Kamala Harris Is Said to Be Weighing an Endorsement of Joe Biden
Sen. Kamala Harris is weighing an endorsement of Joe Biden, according to multiple Democratic officials familiar with her deliberations. Such a move could lift Biden’s campaign and perhaps do even more to enhance Harris’ chances of becoming vice president, but it could also anger her liberal base in California.
An endorsement by Harris, if she wades into the primary race at all, would be unlikely to happen until after the Senate impeachment trial, said the officials, who spoke on the condition of anonymity to discuss private conversations.
Yet she and Biden, the former vice president, have remained in contact since she exited the race and had a long conversation in the immediate aftermath of her departure.
“Senator Harris remains focused on the ongoing impeachment trial of President Trump,” said Chris Harris, a spokesman for the senator. “No decisions have been made about whether she will endorse, which candidate, nor when an endorsement decision will be made.”
Democrats close to Harris said she wanted to carefully consider the potential impact of her endorsement; was mindful that two of her female colleagues, Sens. Amy Klobuchar of Minnesota and Elizabeth Warren of Massachusetts, were still in the race; and was uneasy about the prospect of backing a candidate only to see him or her lose in California.
Biden has lavished praise on Harris since she departed the race, predicting she would have a wealth of political opportunities in the future. And when asked directly if he would consider her as his running mate, he said, “Of course I would.”
A Biden-Harris rapprochement would represent an extraordinary turnaround in their relationship after she so memorably confronted him on the debate stage last summer. Yet their would-be alliance is less surprising on closer inspection.
At the outset of the Democratic contest, they were collegial with each other. That was in large part because Harris served as state attorney general in California at the same time that Biden’s son Beau was attorney general of Delaware, and the two young, ambitious Democrats had bonded. (Beau Biden died in 2015.)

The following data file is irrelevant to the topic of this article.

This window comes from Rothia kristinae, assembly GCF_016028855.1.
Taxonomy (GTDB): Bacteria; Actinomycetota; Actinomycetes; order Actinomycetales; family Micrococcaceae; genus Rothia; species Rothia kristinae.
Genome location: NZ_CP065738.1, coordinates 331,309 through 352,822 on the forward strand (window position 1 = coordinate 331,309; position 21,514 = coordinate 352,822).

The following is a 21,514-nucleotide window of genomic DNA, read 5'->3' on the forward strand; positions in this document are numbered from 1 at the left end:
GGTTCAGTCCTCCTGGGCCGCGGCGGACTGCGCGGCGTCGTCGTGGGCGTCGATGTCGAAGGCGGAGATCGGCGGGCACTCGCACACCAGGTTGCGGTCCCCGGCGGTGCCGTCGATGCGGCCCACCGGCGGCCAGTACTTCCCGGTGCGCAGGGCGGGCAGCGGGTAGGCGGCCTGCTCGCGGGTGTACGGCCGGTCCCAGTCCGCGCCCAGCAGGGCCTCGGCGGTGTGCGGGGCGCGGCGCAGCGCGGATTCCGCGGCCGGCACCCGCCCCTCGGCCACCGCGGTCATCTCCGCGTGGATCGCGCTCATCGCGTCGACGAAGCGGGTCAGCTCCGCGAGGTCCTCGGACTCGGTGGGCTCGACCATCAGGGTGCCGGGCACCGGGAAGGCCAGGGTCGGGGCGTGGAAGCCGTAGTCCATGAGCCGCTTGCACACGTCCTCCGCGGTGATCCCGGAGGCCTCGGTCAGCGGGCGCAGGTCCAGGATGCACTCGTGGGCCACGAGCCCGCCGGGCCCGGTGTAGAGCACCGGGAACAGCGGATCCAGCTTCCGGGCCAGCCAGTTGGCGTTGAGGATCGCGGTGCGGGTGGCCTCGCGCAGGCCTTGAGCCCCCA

But Harris’ friendship with the former vice president became badly strained after the first primary debate, in June, when she criticized him for his past opposition to school busing.
Harris was trying to loosen Biden’s grip on African American primary voters, and her searing reference to her own childhood experience with integration might have been the high point of her campaign. But it came at the expense of an older, white candidate who was already fending off questions about his record on matters of race. And Biden was personally stung by her attack, his advisers said, because he considered her a friend.
Yet Harris’ surge in the polls did not last, and the two candidates never sparred again in the same way. By October, aides to both Democrats recall, they were getting along well when they ran into each other at the Des Moines, Iowa, airport before heading to Ohio for the debate there.
More significant than their personal rapport, a Harris endorsement of Biden would be politically useful for both of them.
A 55-year-old woman of African and Indian descent with law enforcement credentials, Harris was already likely to be on Biden’s shortlist, should he emerge as the nominee. Yet she could bolster her chances to be his running mate if she backed his campaign at a critical time, particularly if he did not win in either Iowa or New Hampshire next month and needed a boost in Nevada and South Carolina. And even if she is not chosen for vice president, she would be a leading contender for a Cabinet post, such as attorney general.
For Biden, who is working to consolidate support from Democratic leaders as Sen. Bernie Sanders’ progressive candidacy gains strength, an endorsement from Harris would signal that party leaders were rallying behind his candidacy and offer him a well-known surrogate to stump on his behalf as the race goes on.
The risk for Harris would be if she were to get behind Biden only to see him lose in California, which votes March 3 as part of Super Tuesday. A survey of the state’s Democratic voters, conducted this month by the Public Policy Institute of California, found that Biden was in second place to Sanders, of Vermont. But the poll highlighted the strength of the progressive bloc in the state: Sanders and Warren combined were capturing 50% of the vote.
Rose Kapolczynski, a longtime Democratic strategist in California, said Harris would not damage her prospects for reelection in 2022 by backing Biden. But if Democrats were to lose the presidency this fall, supporting him could shape how she was perceived by the left, were she to run again for president four years from now.
“It just depends on where she wants to go,” Kapolczynski said. “Is she interested in vice president or a Cabinet position? Or is she looking ahead to another campaign and how she’ll be positioned then?”
Bill Carrick, another California consultant and an adviser to Sen. Dianne Feinstein, also said it would be unlikely that voters in the state would “make a judgment about the Senate race next time out based on whom she endorsed in the presidential race.” But Carrick added that Biden’s multiracial coalition overlapped with Harris’ own core base of support and that it would be logical for her to side with him.
“She’s going to have a lot of people allied with her who will be for Joe,” he said.
This article originally appeared in The New York Times.
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